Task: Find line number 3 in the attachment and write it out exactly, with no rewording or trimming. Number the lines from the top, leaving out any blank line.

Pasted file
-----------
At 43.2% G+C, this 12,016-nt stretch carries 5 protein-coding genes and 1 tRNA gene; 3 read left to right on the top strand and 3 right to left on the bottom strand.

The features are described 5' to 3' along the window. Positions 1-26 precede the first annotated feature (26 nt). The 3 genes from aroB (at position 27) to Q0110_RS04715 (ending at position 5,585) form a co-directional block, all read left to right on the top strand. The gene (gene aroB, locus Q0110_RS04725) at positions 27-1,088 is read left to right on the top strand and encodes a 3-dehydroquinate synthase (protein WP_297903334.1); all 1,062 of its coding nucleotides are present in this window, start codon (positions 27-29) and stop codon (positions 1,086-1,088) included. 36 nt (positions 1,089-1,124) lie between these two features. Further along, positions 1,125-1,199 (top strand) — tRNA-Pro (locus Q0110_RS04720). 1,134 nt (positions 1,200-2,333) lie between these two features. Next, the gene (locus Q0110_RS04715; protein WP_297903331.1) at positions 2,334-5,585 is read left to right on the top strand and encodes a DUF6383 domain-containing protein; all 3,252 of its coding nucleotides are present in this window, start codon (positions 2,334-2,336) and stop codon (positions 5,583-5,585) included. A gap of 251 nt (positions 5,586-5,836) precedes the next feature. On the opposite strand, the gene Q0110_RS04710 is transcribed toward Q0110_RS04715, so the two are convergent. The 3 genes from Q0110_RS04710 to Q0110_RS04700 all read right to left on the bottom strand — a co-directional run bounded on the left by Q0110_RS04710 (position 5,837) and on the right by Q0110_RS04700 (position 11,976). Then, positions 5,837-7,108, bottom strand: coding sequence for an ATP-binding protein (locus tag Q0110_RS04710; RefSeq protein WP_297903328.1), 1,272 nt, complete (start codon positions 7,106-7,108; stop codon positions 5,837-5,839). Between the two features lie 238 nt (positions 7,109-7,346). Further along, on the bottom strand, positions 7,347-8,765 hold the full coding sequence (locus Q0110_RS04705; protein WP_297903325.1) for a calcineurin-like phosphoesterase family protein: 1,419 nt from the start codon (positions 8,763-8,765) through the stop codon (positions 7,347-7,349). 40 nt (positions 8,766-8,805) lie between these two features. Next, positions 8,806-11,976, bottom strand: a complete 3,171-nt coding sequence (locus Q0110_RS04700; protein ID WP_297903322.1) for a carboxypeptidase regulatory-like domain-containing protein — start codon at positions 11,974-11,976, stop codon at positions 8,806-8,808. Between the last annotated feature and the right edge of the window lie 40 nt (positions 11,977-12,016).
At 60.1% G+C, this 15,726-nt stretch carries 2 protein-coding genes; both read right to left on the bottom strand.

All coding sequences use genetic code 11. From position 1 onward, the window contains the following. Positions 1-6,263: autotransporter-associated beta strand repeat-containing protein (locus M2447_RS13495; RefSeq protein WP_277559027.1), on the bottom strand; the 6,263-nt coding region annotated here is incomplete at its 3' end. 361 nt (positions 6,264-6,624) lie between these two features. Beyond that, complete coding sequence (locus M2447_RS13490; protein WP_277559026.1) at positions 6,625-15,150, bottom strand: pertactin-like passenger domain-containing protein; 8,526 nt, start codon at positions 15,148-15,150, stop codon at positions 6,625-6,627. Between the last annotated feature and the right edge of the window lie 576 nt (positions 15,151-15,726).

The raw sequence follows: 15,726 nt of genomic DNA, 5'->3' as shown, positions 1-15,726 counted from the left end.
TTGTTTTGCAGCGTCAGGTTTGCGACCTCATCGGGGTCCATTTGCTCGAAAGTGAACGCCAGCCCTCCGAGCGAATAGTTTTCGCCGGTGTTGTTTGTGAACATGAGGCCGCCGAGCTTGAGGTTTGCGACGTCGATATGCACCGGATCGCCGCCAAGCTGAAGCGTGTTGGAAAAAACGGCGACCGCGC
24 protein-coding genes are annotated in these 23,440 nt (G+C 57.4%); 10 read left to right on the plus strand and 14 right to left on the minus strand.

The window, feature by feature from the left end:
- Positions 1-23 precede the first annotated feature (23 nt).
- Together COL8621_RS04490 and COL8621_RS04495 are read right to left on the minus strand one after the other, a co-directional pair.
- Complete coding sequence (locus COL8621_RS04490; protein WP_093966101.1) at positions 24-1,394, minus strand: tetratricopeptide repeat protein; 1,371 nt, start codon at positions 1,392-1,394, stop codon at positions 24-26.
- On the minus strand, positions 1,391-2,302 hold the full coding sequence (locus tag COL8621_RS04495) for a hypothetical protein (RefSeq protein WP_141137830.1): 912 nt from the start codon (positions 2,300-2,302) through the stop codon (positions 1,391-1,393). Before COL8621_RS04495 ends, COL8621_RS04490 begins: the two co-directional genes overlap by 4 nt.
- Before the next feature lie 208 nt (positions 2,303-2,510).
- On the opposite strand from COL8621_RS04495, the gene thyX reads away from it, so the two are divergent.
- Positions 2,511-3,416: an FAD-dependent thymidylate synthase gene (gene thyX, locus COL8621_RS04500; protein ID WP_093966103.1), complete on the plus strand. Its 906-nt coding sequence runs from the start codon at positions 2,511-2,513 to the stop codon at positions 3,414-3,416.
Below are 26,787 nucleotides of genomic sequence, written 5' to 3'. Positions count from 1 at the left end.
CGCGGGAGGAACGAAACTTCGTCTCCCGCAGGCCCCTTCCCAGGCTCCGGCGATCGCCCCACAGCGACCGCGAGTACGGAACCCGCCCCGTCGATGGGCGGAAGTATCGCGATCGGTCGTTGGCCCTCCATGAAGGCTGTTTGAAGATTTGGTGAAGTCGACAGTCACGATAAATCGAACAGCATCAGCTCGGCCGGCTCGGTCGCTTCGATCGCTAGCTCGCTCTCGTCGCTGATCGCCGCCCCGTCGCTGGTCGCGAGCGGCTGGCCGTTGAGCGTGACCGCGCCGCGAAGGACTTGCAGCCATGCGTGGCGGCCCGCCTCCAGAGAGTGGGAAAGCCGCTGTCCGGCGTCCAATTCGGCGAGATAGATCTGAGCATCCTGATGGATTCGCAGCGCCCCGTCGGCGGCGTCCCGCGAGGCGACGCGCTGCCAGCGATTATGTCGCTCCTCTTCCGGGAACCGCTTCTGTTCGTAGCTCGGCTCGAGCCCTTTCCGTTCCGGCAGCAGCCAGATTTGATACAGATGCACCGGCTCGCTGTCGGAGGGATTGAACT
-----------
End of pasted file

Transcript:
At 60.1% G+C, this 15,726-nt stretch carries 2 protein-coding genes; both read right to left on the bottom strand.